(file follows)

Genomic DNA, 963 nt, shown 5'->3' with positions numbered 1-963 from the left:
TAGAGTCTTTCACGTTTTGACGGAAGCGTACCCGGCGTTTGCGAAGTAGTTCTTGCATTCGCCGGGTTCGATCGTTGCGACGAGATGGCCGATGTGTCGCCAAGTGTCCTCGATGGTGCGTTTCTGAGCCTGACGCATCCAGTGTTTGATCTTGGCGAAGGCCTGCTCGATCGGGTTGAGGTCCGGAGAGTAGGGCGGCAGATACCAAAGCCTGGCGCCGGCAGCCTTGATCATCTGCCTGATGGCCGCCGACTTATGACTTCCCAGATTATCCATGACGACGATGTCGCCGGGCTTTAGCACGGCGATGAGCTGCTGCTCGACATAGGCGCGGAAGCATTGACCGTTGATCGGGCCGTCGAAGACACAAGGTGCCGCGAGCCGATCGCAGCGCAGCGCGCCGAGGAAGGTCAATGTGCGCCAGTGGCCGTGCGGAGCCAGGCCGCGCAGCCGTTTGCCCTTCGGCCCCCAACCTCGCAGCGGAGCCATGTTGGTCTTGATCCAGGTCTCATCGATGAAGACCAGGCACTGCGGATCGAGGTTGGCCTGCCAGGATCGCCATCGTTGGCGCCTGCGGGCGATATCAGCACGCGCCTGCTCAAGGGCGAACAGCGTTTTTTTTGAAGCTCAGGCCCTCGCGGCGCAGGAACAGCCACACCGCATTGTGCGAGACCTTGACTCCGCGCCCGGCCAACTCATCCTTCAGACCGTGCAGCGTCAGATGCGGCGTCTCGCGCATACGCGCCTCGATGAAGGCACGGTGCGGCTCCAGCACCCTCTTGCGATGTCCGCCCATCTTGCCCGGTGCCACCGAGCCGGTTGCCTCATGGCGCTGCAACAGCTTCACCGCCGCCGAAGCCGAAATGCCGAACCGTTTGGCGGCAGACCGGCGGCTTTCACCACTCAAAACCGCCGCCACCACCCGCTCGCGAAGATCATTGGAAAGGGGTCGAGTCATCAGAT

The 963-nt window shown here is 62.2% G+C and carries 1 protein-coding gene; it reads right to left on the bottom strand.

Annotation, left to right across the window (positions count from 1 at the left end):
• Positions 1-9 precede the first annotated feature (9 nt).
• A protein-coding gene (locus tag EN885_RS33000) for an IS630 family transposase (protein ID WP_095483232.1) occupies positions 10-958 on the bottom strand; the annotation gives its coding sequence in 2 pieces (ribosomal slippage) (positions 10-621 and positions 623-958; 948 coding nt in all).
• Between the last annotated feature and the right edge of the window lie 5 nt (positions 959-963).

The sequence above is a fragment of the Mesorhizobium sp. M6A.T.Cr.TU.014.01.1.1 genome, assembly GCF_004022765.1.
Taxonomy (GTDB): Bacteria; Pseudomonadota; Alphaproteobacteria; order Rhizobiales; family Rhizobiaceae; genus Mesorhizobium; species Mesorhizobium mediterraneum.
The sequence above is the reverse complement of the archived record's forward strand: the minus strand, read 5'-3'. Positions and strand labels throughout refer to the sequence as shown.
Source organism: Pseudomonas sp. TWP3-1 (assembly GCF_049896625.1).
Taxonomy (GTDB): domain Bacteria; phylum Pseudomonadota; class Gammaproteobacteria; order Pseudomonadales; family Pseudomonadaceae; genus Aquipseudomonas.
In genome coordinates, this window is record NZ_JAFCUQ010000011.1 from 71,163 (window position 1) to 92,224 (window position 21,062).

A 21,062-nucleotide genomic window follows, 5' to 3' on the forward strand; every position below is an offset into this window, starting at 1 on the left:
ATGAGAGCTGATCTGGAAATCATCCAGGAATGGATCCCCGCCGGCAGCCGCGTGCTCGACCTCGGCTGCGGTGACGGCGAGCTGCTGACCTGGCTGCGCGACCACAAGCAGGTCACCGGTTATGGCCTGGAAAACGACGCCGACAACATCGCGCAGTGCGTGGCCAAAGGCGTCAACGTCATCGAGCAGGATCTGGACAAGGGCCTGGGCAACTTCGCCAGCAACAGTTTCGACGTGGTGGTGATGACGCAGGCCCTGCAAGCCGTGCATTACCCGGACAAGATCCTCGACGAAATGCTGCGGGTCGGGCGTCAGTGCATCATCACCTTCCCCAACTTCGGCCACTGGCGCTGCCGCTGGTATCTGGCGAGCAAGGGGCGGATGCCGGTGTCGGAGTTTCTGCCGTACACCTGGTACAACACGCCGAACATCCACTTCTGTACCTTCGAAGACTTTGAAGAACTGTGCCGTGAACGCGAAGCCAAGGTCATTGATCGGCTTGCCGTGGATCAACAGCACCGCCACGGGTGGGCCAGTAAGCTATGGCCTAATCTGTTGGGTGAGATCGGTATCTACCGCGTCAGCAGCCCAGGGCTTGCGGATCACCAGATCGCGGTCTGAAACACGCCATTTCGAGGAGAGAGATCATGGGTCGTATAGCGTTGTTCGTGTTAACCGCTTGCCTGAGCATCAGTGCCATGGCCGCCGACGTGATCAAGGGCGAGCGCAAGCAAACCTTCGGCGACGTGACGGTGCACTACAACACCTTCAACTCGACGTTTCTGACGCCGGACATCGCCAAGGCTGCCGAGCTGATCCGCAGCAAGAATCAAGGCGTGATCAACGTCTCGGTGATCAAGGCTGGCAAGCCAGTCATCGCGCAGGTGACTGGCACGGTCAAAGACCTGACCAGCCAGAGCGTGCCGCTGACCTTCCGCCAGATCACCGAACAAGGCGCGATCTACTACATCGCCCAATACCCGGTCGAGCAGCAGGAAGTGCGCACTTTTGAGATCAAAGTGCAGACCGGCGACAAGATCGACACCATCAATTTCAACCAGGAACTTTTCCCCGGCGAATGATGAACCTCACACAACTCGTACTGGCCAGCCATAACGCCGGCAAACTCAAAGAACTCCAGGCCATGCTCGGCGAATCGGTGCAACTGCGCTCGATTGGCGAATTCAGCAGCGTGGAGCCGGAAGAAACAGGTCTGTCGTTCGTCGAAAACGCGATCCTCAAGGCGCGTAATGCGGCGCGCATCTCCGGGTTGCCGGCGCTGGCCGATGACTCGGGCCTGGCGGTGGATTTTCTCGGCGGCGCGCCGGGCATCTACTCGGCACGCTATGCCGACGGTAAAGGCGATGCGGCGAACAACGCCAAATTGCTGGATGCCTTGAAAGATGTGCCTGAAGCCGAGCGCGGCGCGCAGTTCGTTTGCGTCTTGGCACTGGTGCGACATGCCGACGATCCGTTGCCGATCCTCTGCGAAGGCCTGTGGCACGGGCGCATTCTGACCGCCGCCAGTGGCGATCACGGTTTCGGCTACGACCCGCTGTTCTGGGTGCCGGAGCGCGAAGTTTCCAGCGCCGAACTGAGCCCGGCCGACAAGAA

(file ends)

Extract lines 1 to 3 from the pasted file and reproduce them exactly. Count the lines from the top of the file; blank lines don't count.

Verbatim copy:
Genomic DNA, 963 nt, shown 5'->3' with positions numbered 1-963 from the left:
TAGAGTCTTTCACGTTTTGACGGAAGCGTACCCGGCGTTTGCGAAGTAGTTCTTGCATTCGCCGGGTTCGATCGTTGCGACGAGATGGCCGATGTGTCGCCAAGTGTCCTCGATGGTGCGTTTCTGAGCCTGACGCATCCAGTGTTTGATCTTGGCGAAGGCCTGCTCGATCGGGTTGAGGTCCGGAGAGTAGGGCGGCAGATACCAAAGCCTGGCGCCGGCAGCCTTGATCATCTGCCTGATGGCCGCCGACTTATGACTTCCCAGATTATCCATGACGACGATGTCGCCGGGCTTTAGCACGGCGATGAGCTGCTGCTCGACATAGGCGCGGAAGCATTGACCGTTGATCGGGCCGTCGAAGACACAAGGTGCCGCGAGCCGATCGCAGCGCAGCGCGCCGAGGAAGGTCAATGTGCGCCAGTGGCCGTGCGGAGCCAGGCCGCGCAGCCGTTTGCCCTTCGGCCCCCAACCTCGCAGCGGAGCCATGTTGGTCTTGATCCAGGTCTCATCGATGAAGACCAGGCACTGCGGATCGAGGTTGGCCTGCCAGGATCGCCATCGTTGGCGCCTGCGGGCGATATCAGCACGCGCCTGCTCAAGGGCGAACAGCGTTTTTTTTGAAGCTCAGGCCCTCGCGGCGCAGGAACAGCCACACCGCATTGTGCGAGACCTTGACTCCGCGCCCGGCCAACTCATCCTTCAGACCGTGCAGCGTCAGATGCGGCGTCTCGCGCATACGCGCCTCGATGAAGGCACGGTGCGGCTCCAGCACCCTCTTGCGATGTCCGCCCATCTTGCCCGGTGCCACCGAGCCGGTTGCCTCATGGCGCTGCAACAGCTTCACCGCCGCCGAAGCCGAAATGCCGAACCGTTTGGCGGCAGACCGGCGGCTTTCACCACTCAAAACCGCCGCCACCACCCGCTCGCGAAGATCATTGGAAAGGGGTCGAGTCATCAGAT

The 963-nt window shown here is 62.2% G+C and carries 1 protein-coding gene; it reads right to left on the bottom strand.